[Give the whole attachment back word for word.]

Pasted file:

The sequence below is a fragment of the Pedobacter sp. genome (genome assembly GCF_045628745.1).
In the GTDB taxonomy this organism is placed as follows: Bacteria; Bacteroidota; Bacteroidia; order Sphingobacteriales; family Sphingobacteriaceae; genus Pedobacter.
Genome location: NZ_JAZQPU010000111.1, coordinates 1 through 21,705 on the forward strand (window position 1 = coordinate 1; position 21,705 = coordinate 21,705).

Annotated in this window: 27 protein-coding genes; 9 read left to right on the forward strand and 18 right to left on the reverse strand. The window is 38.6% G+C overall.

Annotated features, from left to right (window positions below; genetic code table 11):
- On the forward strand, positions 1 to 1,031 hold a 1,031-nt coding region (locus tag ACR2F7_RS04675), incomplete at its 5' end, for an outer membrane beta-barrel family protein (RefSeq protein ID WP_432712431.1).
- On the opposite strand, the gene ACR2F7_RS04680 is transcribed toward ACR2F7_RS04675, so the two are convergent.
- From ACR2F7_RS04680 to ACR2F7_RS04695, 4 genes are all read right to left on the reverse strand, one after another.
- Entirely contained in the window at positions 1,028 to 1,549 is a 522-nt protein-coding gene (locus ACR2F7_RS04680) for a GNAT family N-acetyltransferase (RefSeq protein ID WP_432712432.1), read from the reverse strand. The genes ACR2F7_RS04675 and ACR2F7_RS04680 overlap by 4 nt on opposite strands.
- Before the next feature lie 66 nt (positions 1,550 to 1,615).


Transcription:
The sequence below is a fragment of the Pedobacter sp. genome (genome assembly GCF_045628745.1).
In the GTDB taxonomy this organism is placed as follows: Bacteria; Bacteroidota; Bacteroidia; order Sphingobacteriales; family Sphingobacteriaceae; genus Pedobacter.
Genome location: NZ_JAZQPU010000111.1, coordinates 1 through 21,705 on the forward strand (window position 1 = coordinate 1; position 21,705 = coordinate 21,705).

Annotated in this window: 27 protein-coding genes; 9 read left to right on the forward strand and 18 right to left on the reverse strand. The window is 38.6% G+C overall.

Annotated features, from left to right (window positions below; genetic code table 11):
- On the forward strand, positions 1 to 1,031 hold a 1,031-nt coding region (locus tag ACR2F7_RS04675), incomplete at its 5' end, for an outer membrane beta-barrel family protein (RefSeq protein ID WP_432712431.1).
- On the opposite strand, the gene ACR2F7_RS04680 is transcribed toward ACR2F7_RS04675, so the two are convergent.
- From ACR2F7_RS04680 to ACR2F7_RS04695, 4 genes are all read right to left on the reverse strand, one after another.
- Entirely contained in the window at positions 1,028 to 1,549 is a 522-nt protein-coding gene (locus ACR2F7_RS04680) for a GNAT family N-acetyltransferase (RefSeq protein ID WP_432712432.1), read from the reverse strand. The genes ACR2F7_RS04675 and ACR2F7_RS04680 overlap by 4 nt on opposite strands.
- Before the next feature lie 66 nt (positions 1,550 to 1,615).